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Struggling with soldering PG-TSDSON-8

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I'm struggling with soldering the PG-TDSON-8 package and wanted to ask for some tipps.

- I have a PCB designed in easyeda and ordered from JLCPCB.
- I use the solder paste SMDLTLFP (Chip Quik Inc. ), which only needs a low temperature
- I use a hot plate and monitor the temperature / time by hand

PG-TDSON-8 is a real pain. Spacings are tiny and you have no chance for visual inspection as there are no legs.Well, you see something, but only a small portion of the solder pads. There is no chance to use a DM for trouble shooting.

Soldering (in my case a mosfet) is just a lottery. I managed to get one right but with several items on the same board, chance for errors is huge.
I don't have a microcope yet, but if I inspect the footprint on the PCB by eye, I doubt that the spacing between the solderpads (0.3mm) is correct. At least the variation is obvious.
Is the PCB quality from jlcpcb not sufficiant for those tiny spacings? SOT23 and 0603 resistors work perfectly.
Should I try a different solderpaste?
Do I need a special coating of the PCB or for the solder pads?
What else can I improve?

Unfortunately the specs I need are mostly only available in tiny packages which are not ideal for prototyping.

Thanks for your help.

Are you sure that’s the right package designator? The PG-TDSON-8 is a pretty big SMD package (about 5x6mm) that’s easily measured with a multimeter, since it has exposed “stubs”, and whose legs are 0.5mm wide on 1.27mm pitch (0.77mm space between legs). Doesn’t sound like what you’re describing.

Please verify that, and provide more info like part number, image of the PCB etc.

Agree. Apart from the large pad (but should not be an issue if you're using solder paste and a hot plate), this is nothing special. Pin spacing is 1.27mm. How much bigger would you like it to be? ;D
And the pins slightly stick out, so you should be able to touch them with a small probe for testing.

Might you be getting incomplete wetting due to the extremely low temperature required?  Or conversely, you can cook that thing to high heaven before melting the plating (pure tin?), by which time whatever flux comes with that paste should be long gone.

The only thing special about DFN/SON is, you need x-ray to properly inspect the center pad.

For hand placement as in one-offs or rework, either:
- Tin the pads beforehand, being careful to apply a minimal amount to the center pad (or use solder wick to remove excess).  Do not tin the component (although in extreme cases, working with old stock components say, I suppose this might be necessary.  Be careful to remove excess solder.)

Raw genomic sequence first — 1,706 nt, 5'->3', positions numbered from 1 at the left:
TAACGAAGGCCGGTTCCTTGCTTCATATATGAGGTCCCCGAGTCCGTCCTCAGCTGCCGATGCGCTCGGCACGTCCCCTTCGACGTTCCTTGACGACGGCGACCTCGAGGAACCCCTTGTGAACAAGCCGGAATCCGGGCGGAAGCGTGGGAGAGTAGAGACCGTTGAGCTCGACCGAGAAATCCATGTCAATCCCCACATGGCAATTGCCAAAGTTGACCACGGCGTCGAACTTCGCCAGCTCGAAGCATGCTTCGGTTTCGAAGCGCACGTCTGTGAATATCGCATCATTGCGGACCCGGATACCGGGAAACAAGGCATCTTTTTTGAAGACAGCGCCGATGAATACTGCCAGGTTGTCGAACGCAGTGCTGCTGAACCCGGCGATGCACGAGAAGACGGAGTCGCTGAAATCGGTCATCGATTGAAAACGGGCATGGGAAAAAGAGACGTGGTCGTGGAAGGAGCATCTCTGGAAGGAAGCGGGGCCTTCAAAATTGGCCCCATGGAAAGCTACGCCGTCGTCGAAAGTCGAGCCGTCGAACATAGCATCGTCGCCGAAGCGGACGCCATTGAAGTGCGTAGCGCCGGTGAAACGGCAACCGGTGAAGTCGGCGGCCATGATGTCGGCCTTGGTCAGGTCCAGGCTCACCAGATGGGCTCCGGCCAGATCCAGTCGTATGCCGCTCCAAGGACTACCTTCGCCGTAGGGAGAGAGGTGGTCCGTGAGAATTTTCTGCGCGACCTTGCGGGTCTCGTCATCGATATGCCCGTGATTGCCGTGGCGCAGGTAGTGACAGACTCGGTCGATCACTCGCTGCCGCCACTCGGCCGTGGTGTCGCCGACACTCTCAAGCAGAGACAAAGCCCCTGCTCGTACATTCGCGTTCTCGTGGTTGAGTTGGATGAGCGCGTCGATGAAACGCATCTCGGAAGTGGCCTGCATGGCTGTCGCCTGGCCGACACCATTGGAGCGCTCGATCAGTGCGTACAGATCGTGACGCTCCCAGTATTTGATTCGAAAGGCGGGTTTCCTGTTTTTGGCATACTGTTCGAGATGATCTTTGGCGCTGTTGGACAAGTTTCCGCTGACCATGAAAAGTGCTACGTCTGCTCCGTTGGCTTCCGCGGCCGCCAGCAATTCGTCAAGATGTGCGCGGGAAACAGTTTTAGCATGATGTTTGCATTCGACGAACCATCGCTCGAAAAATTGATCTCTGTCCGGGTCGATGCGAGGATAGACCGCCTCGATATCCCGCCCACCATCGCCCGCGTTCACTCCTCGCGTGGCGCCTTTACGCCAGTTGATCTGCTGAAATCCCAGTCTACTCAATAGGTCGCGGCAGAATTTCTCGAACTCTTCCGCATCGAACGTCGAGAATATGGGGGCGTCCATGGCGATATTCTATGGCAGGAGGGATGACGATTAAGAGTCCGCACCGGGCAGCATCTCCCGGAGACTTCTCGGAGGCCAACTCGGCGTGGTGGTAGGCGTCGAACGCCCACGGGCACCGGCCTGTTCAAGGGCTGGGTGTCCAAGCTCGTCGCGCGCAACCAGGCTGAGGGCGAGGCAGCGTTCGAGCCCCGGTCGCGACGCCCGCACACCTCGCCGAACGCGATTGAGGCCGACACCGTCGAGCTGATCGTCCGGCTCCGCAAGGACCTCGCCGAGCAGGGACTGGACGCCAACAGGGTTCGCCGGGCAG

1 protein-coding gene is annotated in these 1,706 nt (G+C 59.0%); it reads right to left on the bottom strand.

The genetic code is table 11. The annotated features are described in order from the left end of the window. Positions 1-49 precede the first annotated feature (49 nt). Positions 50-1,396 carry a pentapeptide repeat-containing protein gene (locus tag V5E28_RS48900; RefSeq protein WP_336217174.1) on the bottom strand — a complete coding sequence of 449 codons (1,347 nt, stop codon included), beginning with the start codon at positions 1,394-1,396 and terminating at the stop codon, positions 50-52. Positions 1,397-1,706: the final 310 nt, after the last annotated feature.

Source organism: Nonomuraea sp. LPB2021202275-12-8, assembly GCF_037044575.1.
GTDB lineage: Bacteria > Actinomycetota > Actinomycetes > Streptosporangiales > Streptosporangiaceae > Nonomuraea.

- Apply flux liberally.
- Preheat the board if necessary: copper planes rapidly spread heat away from the active area, so heat the general area, add blankets to trap more heat around the board, preheat it in an oven or with a proper preheater, etc.  Be patient: expect a heavy board to take some 10 minutes to heat by hot air alone.
- Place the component, freshening up flux if necessary, and apply hot air until the area melts.  The component will slump down and latch in place.  Give it a nudge to seat in place; push it down and around to confirm that it has an adequate volume of solder and that all leads are making contact.  (A toe fillet is sufficient for inspection purposes, but more the merrier.)  If excess solder squidges out when you push it down, try to remove the excess with an iron and wick, or push it aside with tweezers etc.

Or for reflow:
Without all the fiddling around (and perhaps without enough clearance from nearby components to be able to nudge and inspect it as above), you simply need clean surfaces, good paste and a proper heat cycle.  The above has hints at any reason it might fail: oxidized or poorly prepared surfaces, inactive or dry flux, uhh incompatible alloys I suppose (but, the bismuth stuff should be fine still, I mean it contains tin already and most component platings are tin), and too low (doesn't flow) or too high (cooks flux before it has a chance to work; oxidation accelerates) temperature for not enough time.

Note also that bismuth oxidizes faster than lead and tin, and at the much lower temperature you need a special higher-activity flux to keep it moving.  If you have joints going dry for some of the above reasons, you can't really reflow it by applying regular flux and giving it another go.


The package naming is confusing and not clear for me. The MOSFET i try to solder is only 3x3mm: https://www.infineon.com/dgdl/Infineon-BSZ0905PNS-DataSheet-v02_00-EN.pdf?fileId=5546d4626fc1ce0b016ff0a527b0515c

What I forget to mention is that I use a stencil to apply the solder paste.
I‘m currently in holidays, will read the thread again when I‘m back.


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